My Love/hate relationship with laundry
This is the story of a relationship. A quite dysfunctional relationship to be specific. This is the story of my relationship with Laundry.
Laundry and I have known one another my whole life. To be honest, Laundry knew me long before I knew it. My first formal introduction with Laundry happened when I was about four years old and my mom introduced me to the concept of putting my clothes in the hamper. It was a much simpler time then. There was so much joy in placing my clothes in the big brown receptacle with the broken lid.
When I was a bit older, I was introduced to sorting and folding. A few years after that I learned how to run a dryer and then the washing machine.
By the time I was in high school, I had become somewhat of a laundry expert. There was something about being able to wash my own clothes whenever I wanted to that made me feel independent. I felt like an adult. Like I could totally live on my own. It was the beginning of the end.
College started, and Laundry changed the rules of the game. At first, things went smoothly. My mom bought me a laundry basket, detergent, and dryer sheets. The laundry basket was cobalt blue and it curved so it could rest on my hip. Perfect for walking down the hall to the residence hall laundry room. It would also double as my hamper so I would know when it was time to do laundry. The detergent was Purex, the same brand she used when she was in college. The dryer sheets were Bounce.
With a bag full of quarters and a dream of perfectly laundered and folded clothes in my heart, I merrily skipped into the world of Adulthood ready to take this right of passage head on.
Then I woke up.
My days of feeling independent and grown quickly came to an end. That’s what Laundry does. It fills you with unrealistic hopes and dreams and leaves you butt-deep in your own unmentionables.
I had approached Laundry with a cavalier, nay, arrogant attitude in my youthful zeal for independence. I failed to understand the level of responsibility that comes with Laundry. When I was young, someone else always did my laundry. I didn’t have to buy detergent. I didn’t have to pay associated utility costs.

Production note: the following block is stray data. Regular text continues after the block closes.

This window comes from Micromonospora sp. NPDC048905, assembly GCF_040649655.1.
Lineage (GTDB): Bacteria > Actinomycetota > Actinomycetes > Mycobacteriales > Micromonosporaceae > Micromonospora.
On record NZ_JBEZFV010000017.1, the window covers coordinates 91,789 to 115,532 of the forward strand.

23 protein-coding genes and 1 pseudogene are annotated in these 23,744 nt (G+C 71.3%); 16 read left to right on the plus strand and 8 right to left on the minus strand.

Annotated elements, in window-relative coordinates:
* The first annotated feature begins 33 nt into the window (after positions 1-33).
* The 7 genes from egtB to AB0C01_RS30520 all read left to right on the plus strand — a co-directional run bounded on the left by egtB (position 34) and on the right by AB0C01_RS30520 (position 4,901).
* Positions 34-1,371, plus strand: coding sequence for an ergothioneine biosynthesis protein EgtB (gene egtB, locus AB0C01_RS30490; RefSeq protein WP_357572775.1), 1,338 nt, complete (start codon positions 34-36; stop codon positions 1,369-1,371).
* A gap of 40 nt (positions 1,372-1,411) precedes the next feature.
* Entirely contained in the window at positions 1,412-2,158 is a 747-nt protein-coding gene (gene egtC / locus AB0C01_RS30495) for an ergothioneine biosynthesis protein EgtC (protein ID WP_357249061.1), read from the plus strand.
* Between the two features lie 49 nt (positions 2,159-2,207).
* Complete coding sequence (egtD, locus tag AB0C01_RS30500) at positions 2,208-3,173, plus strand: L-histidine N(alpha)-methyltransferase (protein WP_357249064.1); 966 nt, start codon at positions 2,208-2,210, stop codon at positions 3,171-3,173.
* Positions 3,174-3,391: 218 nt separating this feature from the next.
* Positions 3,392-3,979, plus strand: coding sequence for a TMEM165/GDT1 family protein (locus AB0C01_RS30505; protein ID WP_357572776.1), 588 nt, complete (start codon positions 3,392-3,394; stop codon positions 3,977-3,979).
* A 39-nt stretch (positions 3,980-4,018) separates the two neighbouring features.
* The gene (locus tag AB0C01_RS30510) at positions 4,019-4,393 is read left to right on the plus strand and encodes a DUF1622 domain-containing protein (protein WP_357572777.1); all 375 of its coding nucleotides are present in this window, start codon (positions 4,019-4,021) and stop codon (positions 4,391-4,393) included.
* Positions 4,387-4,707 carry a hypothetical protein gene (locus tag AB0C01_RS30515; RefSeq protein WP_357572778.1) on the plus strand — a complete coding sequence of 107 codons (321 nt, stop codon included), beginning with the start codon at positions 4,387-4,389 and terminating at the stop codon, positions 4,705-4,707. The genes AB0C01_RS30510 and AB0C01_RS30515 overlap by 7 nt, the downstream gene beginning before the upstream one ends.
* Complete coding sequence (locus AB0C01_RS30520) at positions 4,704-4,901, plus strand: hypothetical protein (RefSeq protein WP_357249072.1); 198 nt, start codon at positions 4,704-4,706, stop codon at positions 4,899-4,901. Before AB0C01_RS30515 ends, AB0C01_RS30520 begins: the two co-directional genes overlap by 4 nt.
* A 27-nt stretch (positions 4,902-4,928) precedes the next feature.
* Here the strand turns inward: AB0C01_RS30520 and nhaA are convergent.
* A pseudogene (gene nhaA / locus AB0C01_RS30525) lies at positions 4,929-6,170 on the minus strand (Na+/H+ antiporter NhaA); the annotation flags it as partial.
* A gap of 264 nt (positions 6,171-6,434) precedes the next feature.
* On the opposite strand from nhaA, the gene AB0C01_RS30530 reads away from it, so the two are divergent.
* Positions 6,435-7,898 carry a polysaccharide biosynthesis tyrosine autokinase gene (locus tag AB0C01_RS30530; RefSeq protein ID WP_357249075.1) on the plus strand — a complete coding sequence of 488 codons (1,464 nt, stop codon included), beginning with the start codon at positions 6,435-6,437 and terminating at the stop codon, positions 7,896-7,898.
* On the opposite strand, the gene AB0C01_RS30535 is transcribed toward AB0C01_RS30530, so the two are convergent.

But when I struck out on my own, there was no family hamper that I could put my clothes in and expect them to come back to me clean. There was no fountain of free detergent. I quickly learned what a cold, cruel world it could be. Laundry left me high, dry, and scrambling to wash my clothes so I would have clean underwear.
Then I got married and became partially responsible for another person’s clothing.
Then I got foster kids who brought mounds of their own laundry with them.
I’m ashamed to admit that one of the chores in my house was for the kids to bring their hamper (which was often bursting at its mesh seams) downstairs and deposit it in front of my bedroom door so I could take it back to the laundry room and wash their clothes. I would then return their clothes to the hamper and they would have to sort through their clothes and put them away.
The adult laundry in my house often sat in piles and baskets in the laundry room. These piles were often clean, but not put away. When laundry was actually put away, it was shoved into drawers and haphazardly thrown onto hangers.
I could go on for many more paragraphs about the way that Laundry has been dirty to me. The stories I could tell of praying my clothes would be dry so I would have clothes to wear to work. Of putting my clothes in the washer or dryer only to realize hours later that I never pressed start. Of smelly washers and forgotten piles of wet clothes. But I’ll end with these thoughts:
I have set my forehead like flint and refuse to be beaten down and taken advantage of by Laundry any longer. Perhaps it was giving birth to a child that made me realize the hold that Laundry had on my life and that I needed to get it together. I’ve decided to break the chains.
I realize that we will always be Laundry (unless my family joins a nudist colony), but I refuse to let it control my life. I’ve taken charge. The hamper no longer taunts me. The full dryer is no longer an enemy. When I feel my resolve slipping, I remember those rock bottom moments and I pull myself back on top of the mountain of Laundry.
You can reign victorious over Laundry. Believe. Hope. Achieve.